---
res:
bibo_abstract:
- "This dissertation focuses on algorithmic aspects of program verification, and
presents modeling and complexity advances on several problems related to the\r\nstatic
analysis of programs, the stateless model checking of concurrent programs, and
the competitive analysis of real-time scheduling algorithms.\r\nOur contributions
can be broadly grouped into five categories.\r\n\r\nOur first contribution is
a set of new algorithms and data structures for the quantitative and data-flow
analysis of programs, based on the graph-theoretic notion of treewidth.\r\nIt
has been observed that the control-flow graphs of typical programs have special
structure, and are characterized as graphs of small treewidth.\r\nWe utilize this
structural property to provide faster algorithms for the quantitative and data-flow
analysis of recursive and concurrent programs.\r\nIn most cases we make an algebraic
treatment of the considered problem,\r\nwhere several interesting analyses, such
as the reachability, shortest path, and certain kind of data-flow analysis problems
follow as special cases. \r\nWe exploit the constant-treewidth property to obtain
algorithmic improvements for on-demand versions of the problems, \r\nand provide
data structures with various tradeoffs between the resources spent in the preprocessing
and querying phase.\r\nWe also improve on the algorithmic complexity of quantitative
problems outside the algebraic path framework,\r\nnamely of the minimum mean-payoff,
minimum ratio, and minimum initial credit for energy problems.\r\n\r\n\r\nOur
second contribution is a set of algorithms for Dyck reachability with applications
to data-dependence analysis and alias analysis.\r\nIn particular, we develop an
optimal algorithm for Dyck reachability on bidirected graphs, which are ubiquitous
in context-insensitive, field-sensitive points-to analysis.\r\nAdditionally, we
develop an efficient algorithm for context-sensitive data-dependence analysis
via Dyck reachability,\r\nwhere the task is to obtain analysis summaries of library
code in the presence of callbacks.\r\nOur algorithm preprocesses libraries in
almost linear time, after which the contribution of the library in the complexity
of the client analysis is (i)~linear in the number of call sites and (ii)~only
logarithmic in the size of the whole library, as opposed to linear in the size
of the whole library.\r\nFinally, we prove that Dyck reachability is Boolean Matrix
Multiplication-hard in general, and the hardness also holds for graphs of constant
treewidth.\r\nThis hardness result strongly indicates that there exist no combinatorial
algorithms for Dyck reachability with truly subcubic complexity.\r\n\r\n\r\nOur
third contribution is the formalization and algorithmic treatment of the Quantitative
Interprocedural Analysis framework.\r\nIn this framework, the transitions of a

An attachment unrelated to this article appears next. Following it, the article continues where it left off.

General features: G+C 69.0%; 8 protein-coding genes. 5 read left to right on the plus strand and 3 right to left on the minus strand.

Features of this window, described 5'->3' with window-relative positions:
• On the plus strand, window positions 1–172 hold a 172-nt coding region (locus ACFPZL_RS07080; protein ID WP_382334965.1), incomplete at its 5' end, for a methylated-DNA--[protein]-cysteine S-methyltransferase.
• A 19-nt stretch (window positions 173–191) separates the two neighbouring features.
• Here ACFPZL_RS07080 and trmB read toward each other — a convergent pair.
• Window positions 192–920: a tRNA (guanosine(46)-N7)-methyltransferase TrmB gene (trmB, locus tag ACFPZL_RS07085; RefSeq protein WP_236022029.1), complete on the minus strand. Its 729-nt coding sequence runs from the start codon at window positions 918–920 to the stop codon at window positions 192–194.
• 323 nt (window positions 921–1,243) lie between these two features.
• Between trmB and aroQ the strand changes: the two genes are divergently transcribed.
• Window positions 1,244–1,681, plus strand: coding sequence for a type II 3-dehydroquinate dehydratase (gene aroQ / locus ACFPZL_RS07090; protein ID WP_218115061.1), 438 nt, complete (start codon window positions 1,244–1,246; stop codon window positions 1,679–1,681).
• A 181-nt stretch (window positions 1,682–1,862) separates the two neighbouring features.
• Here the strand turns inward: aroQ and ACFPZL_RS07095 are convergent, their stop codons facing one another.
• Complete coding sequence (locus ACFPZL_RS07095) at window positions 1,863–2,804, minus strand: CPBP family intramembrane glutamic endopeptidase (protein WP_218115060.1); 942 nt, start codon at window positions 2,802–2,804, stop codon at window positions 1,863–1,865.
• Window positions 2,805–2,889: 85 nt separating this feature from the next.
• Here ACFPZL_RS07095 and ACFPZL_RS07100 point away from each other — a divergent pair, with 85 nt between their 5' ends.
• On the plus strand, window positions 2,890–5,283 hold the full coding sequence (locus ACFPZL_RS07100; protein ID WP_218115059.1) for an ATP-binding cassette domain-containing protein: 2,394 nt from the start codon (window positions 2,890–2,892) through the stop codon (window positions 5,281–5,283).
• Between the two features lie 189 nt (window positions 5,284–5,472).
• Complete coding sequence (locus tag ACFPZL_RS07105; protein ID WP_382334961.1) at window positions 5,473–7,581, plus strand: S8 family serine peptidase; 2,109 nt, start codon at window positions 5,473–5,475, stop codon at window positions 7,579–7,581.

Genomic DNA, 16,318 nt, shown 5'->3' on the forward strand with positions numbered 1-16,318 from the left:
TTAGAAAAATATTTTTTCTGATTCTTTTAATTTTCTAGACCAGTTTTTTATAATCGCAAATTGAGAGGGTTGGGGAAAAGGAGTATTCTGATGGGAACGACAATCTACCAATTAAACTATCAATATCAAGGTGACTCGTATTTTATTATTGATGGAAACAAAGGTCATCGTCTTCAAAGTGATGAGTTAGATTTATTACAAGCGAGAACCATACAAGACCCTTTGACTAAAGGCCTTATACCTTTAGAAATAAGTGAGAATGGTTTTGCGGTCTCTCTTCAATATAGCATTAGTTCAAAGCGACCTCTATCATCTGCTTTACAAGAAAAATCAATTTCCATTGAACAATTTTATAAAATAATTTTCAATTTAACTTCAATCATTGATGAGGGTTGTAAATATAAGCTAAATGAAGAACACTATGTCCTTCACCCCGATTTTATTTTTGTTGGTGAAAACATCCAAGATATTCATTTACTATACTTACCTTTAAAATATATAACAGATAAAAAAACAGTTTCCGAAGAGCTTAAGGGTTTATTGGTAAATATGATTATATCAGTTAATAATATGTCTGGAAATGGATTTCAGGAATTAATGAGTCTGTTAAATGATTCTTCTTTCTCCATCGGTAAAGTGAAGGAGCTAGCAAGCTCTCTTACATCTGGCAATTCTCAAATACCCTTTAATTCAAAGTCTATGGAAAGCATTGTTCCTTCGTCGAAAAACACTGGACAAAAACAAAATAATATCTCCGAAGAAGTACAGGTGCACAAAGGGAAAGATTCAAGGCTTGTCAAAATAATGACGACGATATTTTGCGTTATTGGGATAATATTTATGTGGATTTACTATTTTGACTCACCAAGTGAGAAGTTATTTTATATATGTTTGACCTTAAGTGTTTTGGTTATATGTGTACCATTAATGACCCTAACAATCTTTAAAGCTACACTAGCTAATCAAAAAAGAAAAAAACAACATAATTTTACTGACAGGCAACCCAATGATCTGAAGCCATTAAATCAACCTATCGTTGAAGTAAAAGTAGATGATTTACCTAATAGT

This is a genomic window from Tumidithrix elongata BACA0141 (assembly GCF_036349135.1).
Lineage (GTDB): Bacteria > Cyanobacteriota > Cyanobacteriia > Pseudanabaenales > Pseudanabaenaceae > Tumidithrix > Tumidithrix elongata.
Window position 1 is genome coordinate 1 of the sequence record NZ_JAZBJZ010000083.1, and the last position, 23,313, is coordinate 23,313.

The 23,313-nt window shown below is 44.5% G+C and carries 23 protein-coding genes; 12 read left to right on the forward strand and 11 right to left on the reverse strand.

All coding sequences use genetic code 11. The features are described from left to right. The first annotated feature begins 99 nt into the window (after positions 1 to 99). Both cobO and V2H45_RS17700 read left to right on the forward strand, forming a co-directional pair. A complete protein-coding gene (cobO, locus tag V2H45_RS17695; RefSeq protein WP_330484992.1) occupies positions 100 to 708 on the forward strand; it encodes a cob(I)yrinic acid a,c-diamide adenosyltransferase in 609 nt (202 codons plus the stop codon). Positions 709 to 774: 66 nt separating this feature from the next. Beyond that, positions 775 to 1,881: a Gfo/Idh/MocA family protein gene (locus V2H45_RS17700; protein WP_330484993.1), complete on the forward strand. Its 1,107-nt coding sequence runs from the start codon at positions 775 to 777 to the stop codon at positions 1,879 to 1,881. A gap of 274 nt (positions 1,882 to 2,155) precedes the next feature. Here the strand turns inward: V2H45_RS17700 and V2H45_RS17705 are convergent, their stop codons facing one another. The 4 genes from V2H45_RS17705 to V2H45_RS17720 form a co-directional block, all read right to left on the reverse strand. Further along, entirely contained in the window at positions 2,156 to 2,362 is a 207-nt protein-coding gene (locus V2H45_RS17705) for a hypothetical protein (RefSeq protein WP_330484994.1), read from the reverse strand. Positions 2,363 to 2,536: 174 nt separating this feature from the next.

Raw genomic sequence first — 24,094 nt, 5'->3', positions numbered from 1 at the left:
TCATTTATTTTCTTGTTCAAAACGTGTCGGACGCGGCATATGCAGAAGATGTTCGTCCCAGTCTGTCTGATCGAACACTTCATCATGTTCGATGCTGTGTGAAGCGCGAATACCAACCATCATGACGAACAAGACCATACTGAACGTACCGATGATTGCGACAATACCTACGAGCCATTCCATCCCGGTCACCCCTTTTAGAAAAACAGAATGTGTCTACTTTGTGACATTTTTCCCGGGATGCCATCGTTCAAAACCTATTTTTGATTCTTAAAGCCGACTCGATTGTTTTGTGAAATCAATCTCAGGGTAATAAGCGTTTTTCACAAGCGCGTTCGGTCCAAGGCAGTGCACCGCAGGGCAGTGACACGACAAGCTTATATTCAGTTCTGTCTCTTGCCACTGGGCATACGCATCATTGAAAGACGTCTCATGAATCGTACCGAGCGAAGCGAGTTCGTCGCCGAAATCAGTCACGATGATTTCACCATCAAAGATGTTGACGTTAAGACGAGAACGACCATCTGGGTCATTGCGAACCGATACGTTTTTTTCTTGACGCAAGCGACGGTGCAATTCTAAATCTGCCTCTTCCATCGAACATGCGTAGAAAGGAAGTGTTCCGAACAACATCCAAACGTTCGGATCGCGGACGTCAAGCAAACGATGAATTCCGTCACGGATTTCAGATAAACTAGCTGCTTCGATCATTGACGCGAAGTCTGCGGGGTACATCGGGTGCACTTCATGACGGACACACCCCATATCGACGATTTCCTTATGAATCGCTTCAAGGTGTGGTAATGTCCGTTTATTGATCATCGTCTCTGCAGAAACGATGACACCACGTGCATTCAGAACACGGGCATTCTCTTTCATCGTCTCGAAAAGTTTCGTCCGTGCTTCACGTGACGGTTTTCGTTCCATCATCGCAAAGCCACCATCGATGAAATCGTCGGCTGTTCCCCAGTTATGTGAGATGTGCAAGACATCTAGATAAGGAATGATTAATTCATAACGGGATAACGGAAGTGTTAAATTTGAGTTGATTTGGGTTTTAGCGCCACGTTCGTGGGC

recursive program are annotated as good, bad or neutral, and receive a weight
which measures\r\nthe magnitude of their respective effect.\r\nThe Quantitative
Interprocedural Analysis problem asks to determine whether there exists an infinite
run of the program where the long-run ratio of the bad weights over the good weights
is above a given threshold.\r\nWe illustrate how several quantitative problems
related to static analysis of recursive programs can be instantiated in this framework,\r\nand
present some case studies to this direction.\r\n\r\n\r\nOur fourth contribution
is a new dynamic partial-order reduction for the stateless model checking of concurrent
programs. Traditional approaches rely on the standard Mazurkiewicz equivalence
between traces, by means of partitioning the trace space into equivalence classes,
and attempting to explore a few representatives from each class.\r\nWe present
a new dynamic partial-order reduction method called the Data-centric Partial
Order Reduction (DC-DPOR).\r\nOur algorithm is based on a new equivalence between
traces, called the observation equivalence.\r\nDC-DPOR explores a coarser partitioning
of the trace space than any exploration method based on the standard Mazurkiewicz
equivalence.\r\nDepending on the program, the new partitioning can be even exponentially
coarser.\r\nAdditionally, DC-DPOR spends only polynomial time in each explored
class.\r\n\r\n\r\nOur fifth contribution is the use of automata and game-theoretic
verification techniques in the competitive analysis and synthesis of real-time
scheduling algorithms for firm-deadline tasks.\r\nOn the analysis side, we leverage
automata on infinite words to compute the competitive ratio of real-time schedulers
subject to various environmental constraints.\r\nOn the synthesis side, we introduce
a new instance of two-player mean-payoff partial-information games, and show\r\nhow
the synthesis of an optimal real-time scheduler can be reduced to computing winning
strategies in this new type of games.@eng"
bibo_authorlist:
- foaf_Person:
foaf_givenName: Andreas
foaf_name: Pavlogiannis, Andreas
foaf_surname: Pavlogiannis
foaf_workInfoHomepage: http://www.librecat.org/personId=49704004-F248-11E8-B48F-1D18A9856A87
bibo_doi: 10.15479/AT:ISTA:th_854
dct_date: 2017^xs_gYear
dct_language: eng
dct_publisher: IST Austria@
dct_title: Algorithmic advances in program analysis and their applications@
...